|Mike "MT" Terry|
When did you work at Sound City?
I started in February 1998 as a runner, and then began assisting in the spring of that same year. I left near the end of 2002.
How did you get the gig?
I was a runner at the Village Studios for nearly a year. One of the Village assistant engineers had a two-day engineering gig at Sound City in Studio A. He knew that I wanted to move up and was ready, but there wasn't room for me at the Village; he told me how great Sound City was and that it was right up my alley.
I called Sound City to ask around, and, of course they didn't have an opening right then, but to send a resume. I did and then kind of forgot about it. I picked up a short internship at Grand Master Studios and did a bit of moon lighting there while I continued working at the Village. A couple months later Shivaun, the manager at Sound City, called me in for an interview. It went well, she offered me the job and I accepted.
How many hours a week did you work; we hear runners and assistants rarely slept. Is this true?
(laughs) Quite a few hours indeed. I became a full time assistant engineer within a few months after starting and the hours really kicked in then. There was one particularly good week, thanks to a producer by the name of Matt Hyde. I logged 119 hours. Typically it was only 80-90 hours per week - not too bad. Most sessions would start between 10am and noon. I'd get there about an hour early to prepare and get tube gear warmed up. Sessions were only supposed to go 12 hours, but many pushed well beyond that. Shivaun was usually a softy when it came to charging overtime so it became the norm and was easy for clients to get away with it.
My rule of thumb was, if I didn’t leave for home by 5:15 in the morning, I would sleep on the couch in the studio. The morning rush hour was so bad after 5:15 that it would take too long to get home - I learned my lesson when I fell asleep sitting in traffic one morning. Fortunately, we were at a standstill, my foot slid off the brake and I woke just before bumping the car in front of me.
Matt Hyde’s projects were often on a tight schedule so we put in a lot of hours together and drank a lot of coffee. One night... actually morning around 5am we were calling it a day and he said, "alright" looking down at his watch "I think we should be back by 10, nah better do 9am." At that point, I decided to just sleep on the couch in the studio. Then he looked up and said "I guess that doesn't give us much time to sleep, wanna just go play golf?"
|Mike in Sound City's Studio A circa 1999|
Do you remember the strangest errand either you or someone else had to run?
Assistants’ duties these days are much different from back then, but are there things that you learned to do at Sound City that you ask your assistants to do today?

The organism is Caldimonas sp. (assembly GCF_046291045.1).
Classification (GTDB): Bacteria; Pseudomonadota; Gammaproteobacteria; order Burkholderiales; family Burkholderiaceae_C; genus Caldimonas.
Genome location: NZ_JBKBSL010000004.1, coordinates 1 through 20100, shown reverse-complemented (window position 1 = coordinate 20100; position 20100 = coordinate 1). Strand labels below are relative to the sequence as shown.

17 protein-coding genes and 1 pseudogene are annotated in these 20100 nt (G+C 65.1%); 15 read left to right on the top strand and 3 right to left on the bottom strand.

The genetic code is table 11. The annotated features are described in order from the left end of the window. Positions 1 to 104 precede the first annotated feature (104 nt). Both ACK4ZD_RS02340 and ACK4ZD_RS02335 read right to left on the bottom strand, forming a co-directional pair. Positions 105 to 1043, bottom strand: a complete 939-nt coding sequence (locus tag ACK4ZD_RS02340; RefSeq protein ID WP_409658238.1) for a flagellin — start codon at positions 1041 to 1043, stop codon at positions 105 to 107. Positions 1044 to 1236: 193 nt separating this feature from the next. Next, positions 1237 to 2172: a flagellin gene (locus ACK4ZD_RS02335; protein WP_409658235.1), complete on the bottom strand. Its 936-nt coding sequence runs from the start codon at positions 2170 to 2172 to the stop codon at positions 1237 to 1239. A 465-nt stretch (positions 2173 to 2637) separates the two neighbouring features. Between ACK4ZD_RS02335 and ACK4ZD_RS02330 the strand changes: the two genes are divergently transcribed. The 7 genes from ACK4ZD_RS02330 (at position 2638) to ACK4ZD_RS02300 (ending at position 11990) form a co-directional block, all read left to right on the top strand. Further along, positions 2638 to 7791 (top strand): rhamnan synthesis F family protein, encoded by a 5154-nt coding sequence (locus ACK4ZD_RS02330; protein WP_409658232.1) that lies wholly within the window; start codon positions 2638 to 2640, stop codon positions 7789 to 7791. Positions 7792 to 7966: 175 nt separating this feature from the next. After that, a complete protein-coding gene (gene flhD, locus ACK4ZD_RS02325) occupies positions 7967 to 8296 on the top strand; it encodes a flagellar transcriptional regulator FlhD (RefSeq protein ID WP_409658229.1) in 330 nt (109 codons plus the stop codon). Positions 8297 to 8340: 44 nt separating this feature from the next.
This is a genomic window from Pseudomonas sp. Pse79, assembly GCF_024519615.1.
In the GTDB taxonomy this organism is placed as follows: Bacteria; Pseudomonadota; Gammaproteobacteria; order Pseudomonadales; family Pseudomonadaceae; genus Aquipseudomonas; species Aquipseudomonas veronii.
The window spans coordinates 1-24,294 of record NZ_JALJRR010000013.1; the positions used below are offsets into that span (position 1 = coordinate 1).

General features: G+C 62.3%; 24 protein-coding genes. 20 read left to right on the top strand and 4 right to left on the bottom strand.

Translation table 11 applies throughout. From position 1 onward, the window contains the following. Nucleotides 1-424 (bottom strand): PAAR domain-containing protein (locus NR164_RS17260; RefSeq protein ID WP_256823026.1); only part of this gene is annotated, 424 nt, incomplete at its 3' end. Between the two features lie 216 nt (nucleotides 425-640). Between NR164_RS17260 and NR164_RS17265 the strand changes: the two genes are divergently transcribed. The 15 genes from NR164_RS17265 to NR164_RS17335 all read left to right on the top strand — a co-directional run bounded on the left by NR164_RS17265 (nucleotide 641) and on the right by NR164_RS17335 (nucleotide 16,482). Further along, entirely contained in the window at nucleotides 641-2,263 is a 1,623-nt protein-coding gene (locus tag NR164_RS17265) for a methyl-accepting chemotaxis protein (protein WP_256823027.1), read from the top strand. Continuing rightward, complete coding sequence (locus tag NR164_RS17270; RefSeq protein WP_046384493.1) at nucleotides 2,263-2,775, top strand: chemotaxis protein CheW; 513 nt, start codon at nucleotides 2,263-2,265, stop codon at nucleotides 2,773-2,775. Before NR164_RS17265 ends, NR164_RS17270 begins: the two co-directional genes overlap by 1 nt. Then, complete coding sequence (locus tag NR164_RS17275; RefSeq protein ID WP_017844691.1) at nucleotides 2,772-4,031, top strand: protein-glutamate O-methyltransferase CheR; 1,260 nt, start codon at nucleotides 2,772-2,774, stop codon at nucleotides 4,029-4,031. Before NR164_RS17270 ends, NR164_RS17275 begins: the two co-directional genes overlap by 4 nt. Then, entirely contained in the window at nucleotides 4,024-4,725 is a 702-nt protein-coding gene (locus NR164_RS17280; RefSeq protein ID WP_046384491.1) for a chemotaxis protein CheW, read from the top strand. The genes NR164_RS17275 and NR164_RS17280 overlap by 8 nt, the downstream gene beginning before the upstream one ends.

I think more than anything, I want them to stick around, stay quiet and be alert to what is happening in the session. If I have to go looking for the assistant to help move some mics, or change a patch, whatever, I’m going to do it myself. If that continues, then it’s time for a new assistant. Aside from that, it’s nice to keep the place tidy with mic cables organized and easy to reach. Leaving pencils, Sharpies and console tape in all of the places where they can be used is also good practice. Documentation is expected - don’t wait to be asked to do it. If someone has to ask, it’s probably too late.
|The Neve in Studio A at Sound City Studios circa 1999|
What do you think separated you from the others assistants?
A few months after I came to Sound City, Sylvia Massy decided to install Flying Faders on her Neve 8038 that was in Studio B. I knew how to operate them, I knew how the console worked, and I figured out where everything was on the patch bay. The other runners didn't know any of that. So when an assisting slot came up for grabs, it went to me. After that it was a matter of building trust with the clients and building the relationships that helped move me up.
When I was assisting, I always felt that I should try to work in as many rooms as possible, and whenever an opportunity would come up to fill in someplace new, I would jump on it. By the time I started first engineering, I was really comfortable working in many different rooms and with a variety of consoles, gear, and mics. I learned not to rely on any one specific room or particular piece of gear, though I certainly did find my favorites.
Once you moved up at Sound city, was there any advice you gave to the runner that came in behind you?
Always work the night shift. That way you could have a chance to get into a session. After dinner, most sessions go into a little bit of a slow-down and those on the inside are more willing to let those on the outside come in for a bit.
|Recording Drums in Studio A's live room at Sound City circa 1999|
Who did you work for there that made the biggest impact on you and in what way?
Frank Black and the Catholics would cut live to two-track records there. I assisted on the album "Dog in the Sand." To see these guys lay down a record completely live was incredible. After getting used to the overdub process that takes weeks on end, this raw approach was both refreshing and inspiring. Charles (Frank Black) would come in every day during the sessions with a new song that he wrote the night before after leaving the studio, and we would record it. That's serious dedication to the craft, listening to the muse when it speaks and doing the work that needs to be done when it’s called for. That type of thing made a big impression on me.
Some of these guys, the great ones anyway, work really hard at what they do. Often times the majority of their work is done in their own private environments. The work that is done in the studio is really just the tip of the ice berg.
I've always been impressed with the prolific as it's usually a sign of dedicated and unrelenting work mixed with incredible talent. Dave Grohl is one of them. Not only is he a cool genuine dude, he's really good at playing instruments, writing songs, telling stories - he's even a pretty decent ping pong player. He may say different, but I know for a fact that he puts in the time and works incredibly hard at what he does. Seeing these guys work so hard was really encouraging and I tried to do the same on my end.